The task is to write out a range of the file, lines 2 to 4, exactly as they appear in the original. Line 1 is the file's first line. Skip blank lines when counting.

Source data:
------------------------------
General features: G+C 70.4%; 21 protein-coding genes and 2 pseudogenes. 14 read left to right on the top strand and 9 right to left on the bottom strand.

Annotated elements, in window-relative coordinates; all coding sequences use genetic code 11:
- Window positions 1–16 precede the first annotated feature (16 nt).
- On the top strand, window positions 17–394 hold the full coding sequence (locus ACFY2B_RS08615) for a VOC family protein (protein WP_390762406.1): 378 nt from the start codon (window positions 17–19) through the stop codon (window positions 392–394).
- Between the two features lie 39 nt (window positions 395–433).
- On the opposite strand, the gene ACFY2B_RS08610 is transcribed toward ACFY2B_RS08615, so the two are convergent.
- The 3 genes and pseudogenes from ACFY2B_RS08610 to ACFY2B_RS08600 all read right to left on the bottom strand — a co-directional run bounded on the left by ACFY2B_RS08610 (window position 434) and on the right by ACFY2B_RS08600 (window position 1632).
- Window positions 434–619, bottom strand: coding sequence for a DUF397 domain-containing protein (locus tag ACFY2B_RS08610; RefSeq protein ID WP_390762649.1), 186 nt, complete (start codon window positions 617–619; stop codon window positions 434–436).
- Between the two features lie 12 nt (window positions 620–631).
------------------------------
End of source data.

Annotated elements, in window-relative coordinates; all coding sequences use genetic code 11:
- Window positions 1–16 precede the first annotated feature (16 nt).
- On the top strand, window positions 17–394 hold the full coding sequence (locus ACFY2B_RS08615) for a VOC family protein (protein WP_390762406.1): 378 nt from the start codon (window positions 17–19) through the stop codon (window positions 392–394).